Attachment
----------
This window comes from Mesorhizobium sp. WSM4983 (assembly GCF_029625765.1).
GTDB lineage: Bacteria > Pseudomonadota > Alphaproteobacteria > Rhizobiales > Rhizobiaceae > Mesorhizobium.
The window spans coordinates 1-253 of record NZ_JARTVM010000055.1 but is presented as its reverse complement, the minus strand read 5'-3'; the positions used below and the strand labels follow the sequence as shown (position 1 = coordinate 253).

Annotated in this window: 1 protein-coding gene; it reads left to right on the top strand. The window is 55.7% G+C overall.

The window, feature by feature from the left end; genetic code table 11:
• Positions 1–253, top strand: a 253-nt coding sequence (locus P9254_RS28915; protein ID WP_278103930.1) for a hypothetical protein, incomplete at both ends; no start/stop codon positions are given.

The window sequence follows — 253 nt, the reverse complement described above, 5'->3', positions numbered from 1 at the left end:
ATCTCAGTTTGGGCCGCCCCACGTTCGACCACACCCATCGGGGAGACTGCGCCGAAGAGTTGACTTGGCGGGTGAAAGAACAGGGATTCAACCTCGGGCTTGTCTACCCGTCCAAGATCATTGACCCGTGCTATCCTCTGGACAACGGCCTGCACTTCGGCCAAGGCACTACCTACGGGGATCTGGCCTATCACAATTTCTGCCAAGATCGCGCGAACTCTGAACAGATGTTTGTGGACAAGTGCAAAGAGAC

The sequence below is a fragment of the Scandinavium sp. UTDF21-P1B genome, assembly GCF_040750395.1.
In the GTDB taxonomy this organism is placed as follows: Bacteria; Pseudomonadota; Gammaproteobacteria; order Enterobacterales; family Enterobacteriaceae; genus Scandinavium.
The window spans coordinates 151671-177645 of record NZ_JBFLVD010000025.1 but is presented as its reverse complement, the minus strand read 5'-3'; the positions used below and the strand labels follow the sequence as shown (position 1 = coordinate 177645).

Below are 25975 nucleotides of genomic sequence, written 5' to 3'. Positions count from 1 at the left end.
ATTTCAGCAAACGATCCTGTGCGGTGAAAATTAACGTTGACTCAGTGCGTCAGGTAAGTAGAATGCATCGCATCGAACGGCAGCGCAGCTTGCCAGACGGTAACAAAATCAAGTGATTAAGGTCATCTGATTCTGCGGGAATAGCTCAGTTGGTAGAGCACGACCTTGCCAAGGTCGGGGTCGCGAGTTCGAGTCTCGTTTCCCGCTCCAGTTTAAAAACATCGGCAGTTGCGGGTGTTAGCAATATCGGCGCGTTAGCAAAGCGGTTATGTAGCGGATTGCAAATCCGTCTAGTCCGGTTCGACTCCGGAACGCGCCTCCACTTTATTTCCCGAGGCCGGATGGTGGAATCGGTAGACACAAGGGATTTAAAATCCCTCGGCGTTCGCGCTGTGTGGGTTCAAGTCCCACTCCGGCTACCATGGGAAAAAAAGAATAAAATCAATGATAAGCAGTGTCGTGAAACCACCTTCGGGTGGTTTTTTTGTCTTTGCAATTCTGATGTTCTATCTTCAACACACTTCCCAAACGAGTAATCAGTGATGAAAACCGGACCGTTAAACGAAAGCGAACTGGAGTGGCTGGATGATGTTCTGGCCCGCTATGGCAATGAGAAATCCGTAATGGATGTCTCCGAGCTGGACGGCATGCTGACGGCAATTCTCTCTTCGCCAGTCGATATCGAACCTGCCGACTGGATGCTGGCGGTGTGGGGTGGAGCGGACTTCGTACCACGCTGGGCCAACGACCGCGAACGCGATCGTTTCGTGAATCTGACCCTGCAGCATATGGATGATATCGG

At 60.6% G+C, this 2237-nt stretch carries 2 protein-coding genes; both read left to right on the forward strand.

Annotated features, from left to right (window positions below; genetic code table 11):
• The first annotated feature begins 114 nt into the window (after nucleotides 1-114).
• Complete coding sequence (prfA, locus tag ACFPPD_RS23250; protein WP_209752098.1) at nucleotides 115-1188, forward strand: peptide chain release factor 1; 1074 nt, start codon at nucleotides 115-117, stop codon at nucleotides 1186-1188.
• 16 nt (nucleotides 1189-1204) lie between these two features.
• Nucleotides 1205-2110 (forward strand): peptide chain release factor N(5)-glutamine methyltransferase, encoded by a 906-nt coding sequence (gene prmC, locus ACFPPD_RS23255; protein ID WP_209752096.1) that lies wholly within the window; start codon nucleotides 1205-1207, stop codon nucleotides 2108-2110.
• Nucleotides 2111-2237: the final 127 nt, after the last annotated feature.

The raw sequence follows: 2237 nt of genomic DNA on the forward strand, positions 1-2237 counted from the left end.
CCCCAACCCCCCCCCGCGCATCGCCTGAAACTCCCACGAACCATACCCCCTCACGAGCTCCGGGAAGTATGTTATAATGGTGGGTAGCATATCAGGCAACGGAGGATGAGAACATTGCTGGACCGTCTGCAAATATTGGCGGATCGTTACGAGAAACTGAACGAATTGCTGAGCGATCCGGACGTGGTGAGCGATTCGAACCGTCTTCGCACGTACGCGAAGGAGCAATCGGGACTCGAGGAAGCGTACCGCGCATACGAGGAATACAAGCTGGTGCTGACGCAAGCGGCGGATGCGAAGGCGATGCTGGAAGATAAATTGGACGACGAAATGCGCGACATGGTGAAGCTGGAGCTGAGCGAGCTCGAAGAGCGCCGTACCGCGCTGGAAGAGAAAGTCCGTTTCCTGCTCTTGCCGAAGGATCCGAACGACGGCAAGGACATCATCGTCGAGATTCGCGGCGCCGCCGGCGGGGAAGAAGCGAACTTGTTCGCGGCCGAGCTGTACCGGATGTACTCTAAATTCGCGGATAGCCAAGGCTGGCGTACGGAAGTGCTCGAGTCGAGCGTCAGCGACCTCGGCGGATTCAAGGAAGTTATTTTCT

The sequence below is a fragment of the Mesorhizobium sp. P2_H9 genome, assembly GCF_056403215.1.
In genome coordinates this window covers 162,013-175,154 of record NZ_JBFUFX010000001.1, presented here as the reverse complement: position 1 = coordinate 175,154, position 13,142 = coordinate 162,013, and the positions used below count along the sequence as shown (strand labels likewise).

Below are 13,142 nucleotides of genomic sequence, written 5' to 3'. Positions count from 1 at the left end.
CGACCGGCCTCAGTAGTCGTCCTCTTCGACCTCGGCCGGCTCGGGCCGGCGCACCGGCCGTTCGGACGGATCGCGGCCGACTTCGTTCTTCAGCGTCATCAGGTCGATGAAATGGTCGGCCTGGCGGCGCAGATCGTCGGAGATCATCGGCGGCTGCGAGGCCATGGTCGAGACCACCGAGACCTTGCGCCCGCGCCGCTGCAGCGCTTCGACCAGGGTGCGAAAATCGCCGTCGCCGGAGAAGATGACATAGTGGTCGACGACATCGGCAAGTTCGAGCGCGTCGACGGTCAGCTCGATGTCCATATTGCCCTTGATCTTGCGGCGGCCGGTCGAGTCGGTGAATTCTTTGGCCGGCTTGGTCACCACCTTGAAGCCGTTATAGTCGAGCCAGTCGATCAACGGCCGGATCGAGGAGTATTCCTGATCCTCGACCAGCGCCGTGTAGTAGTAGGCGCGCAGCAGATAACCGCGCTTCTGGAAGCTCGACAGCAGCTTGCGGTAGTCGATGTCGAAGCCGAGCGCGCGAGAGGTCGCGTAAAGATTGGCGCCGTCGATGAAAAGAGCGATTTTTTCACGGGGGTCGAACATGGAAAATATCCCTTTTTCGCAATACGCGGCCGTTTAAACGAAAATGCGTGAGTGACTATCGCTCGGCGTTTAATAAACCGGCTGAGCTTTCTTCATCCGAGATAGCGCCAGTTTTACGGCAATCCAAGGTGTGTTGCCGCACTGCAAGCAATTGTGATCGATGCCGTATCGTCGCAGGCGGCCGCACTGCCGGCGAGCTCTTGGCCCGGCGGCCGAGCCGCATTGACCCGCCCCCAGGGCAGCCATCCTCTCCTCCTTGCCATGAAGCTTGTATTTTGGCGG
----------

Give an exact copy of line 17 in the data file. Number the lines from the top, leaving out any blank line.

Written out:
• Complete coding sequence (prfA, locus tag ACFPPD_RS23250; protein WP_209752098.1) at nucleotides 115-1188, forward strand: peptide chain release factor 1; 1074 nt, start codon at nucleotides 115-117, stop codon at nucleotides 1186-1188.